Loss of Privacy

Keeping you informed on recent losses to privacy and civil rights worldwide.

When Amy Barnes rode her bike to the store to buy some butter, she never thought she’d end up in jail.

In the police dash cam video, Barnes is heard hurling an expletive as she peddles by while they question a suspect.

“(Expletive deleted) the police.”

Barnes, who was unavailable, admitted to FOX 5 News in October of 2012 of her actions.

“And I said (expletive deleted) the police and raised the middle finger and passed by.”

On camera an officer reacted to the profanity: “That ain’t happening.”

Police followed Barnes, arrested her and charged her with disorderly conduct then took her to jail.

Cynthia Counts her attorney says police were heavy handed on Barnes.

“She could have been given a citation, but was arrested, put in solitary confinement, for part of it, she was in jail more than 24 hours.”

Atlanta News, Weather, Traffic, and Sports | FOX 5

The judge dismissed the charge despite claims by police Barnes’ profanity offended others as heard on the police video:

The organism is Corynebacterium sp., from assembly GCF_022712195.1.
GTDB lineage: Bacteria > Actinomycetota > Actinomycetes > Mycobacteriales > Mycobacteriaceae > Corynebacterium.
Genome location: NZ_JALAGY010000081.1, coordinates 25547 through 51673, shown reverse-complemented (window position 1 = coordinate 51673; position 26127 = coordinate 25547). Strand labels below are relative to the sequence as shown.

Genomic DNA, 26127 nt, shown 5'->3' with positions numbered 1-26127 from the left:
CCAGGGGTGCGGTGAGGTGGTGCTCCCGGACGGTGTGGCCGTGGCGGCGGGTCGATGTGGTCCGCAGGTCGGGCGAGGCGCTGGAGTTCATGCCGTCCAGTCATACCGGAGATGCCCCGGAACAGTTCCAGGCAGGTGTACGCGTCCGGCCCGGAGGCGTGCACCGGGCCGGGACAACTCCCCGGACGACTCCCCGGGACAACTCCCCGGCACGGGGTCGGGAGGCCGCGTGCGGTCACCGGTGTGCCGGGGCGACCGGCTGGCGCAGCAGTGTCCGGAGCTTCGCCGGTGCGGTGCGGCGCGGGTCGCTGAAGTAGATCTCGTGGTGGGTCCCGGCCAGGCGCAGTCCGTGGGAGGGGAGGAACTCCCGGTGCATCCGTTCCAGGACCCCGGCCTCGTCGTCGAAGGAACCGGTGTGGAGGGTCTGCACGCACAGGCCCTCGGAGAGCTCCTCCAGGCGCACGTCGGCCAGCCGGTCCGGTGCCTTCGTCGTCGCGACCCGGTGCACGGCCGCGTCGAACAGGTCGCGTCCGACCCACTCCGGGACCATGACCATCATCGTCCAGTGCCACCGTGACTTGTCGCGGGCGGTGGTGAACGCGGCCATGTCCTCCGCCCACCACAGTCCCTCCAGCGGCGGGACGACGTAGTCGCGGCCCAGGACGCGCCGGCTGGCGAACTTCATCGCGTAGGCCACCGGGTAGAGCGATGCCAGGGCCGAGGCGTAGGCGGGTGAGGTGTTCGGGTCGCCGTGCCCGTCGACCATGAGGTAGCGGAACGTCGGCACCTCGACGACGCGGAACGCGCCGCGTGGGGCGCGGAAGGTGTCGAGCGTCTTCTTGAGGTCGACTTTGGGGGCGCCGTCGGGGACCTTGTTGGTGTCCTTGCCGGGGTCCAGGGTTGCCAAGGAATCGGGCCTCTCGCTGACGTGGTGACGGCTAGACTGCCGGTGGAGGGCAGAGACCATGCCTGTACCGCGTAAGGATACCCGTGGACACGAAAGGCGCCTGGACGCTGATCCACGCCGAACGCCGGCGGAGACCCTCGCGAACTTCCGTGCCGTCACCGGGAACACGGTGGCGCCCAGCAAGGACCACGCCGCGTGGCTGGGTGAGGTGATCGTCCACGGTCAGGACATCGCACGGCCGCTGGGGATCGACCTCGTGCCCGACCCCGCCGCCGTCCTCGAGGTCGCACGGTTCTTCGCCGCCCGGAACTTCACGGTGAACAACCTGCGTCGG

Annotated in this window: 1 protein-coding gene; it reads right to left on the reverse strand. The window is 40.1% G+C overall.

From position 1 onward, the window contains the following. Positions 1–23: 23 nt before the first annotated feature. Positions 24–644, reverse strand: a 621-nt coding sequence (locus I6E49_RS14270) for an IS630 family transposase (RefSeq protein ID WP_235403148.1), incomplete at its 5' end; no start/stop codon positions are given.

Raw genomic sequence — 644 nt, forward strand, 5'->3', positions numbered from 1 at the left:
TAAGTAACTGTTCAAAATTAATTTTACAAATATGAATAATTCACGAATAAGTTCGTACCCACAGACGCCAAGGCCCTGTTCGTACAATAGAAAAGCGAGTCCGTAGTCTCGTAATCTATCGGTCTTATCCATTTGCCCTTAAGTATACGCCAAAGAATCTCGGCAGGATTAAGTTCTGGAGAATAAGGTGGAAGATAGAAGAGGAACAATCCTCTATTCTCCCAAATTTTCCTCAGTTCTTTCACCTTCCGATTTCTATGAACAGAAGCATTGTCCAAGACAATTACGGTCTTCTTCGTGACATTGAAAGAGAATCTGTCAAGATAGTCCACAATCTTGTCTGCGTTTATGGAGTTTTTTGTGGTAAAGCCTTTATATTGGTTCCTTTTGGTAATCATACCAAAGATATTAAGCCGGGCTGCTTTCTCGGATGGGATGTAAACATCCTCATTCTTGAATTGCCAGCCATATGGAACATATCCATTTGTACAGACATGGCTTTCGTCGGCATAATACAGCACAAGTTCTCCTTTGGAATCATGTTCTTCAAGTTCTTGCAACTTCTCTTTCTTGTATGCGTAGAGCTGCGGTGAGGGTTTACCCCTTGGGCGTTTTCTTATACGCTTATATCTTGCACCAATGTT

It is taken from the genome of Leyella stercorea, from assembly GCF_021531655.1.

“You see the little kids standing on the corner you think they care to hear your language.”

Barnes and Counts sued the county claiming violation of free speech. Cobb County settled for one hundred thousand dollars.

It doesn’t matter who is offended by the speech. Just because a person doesn’t like what you say, doesn’t mean you can’t say it.

flattr this!

Al Jazeera America has created a graphic novel explaining big data. In the graphic novel, reads learn about what we gain and what we give up.

terms of service

Download (PDF, 41.3MB)

flattr this!

Source.

flattr this!

One law for the people. Another for those in charge.

flattr this!

video platformvideo managementvideo solutionsvideo player

“We cannot criminalize such a large population of society that engage in casual marijuana use,” the chief said in the radio interview. The topics were wide-ranging — but the chief was largely asked about marijuana use. McClelland made it clear he believes enforcing marijuana laws is wasting time and other valuable resources.

“Taxpayers can’t afford to build jails and prisons to lock up everyone that commits a crime,” said McClelland. “We must put more money into crime prevention, treatment, education, job training.”

More at 2 Houston.

flattr this!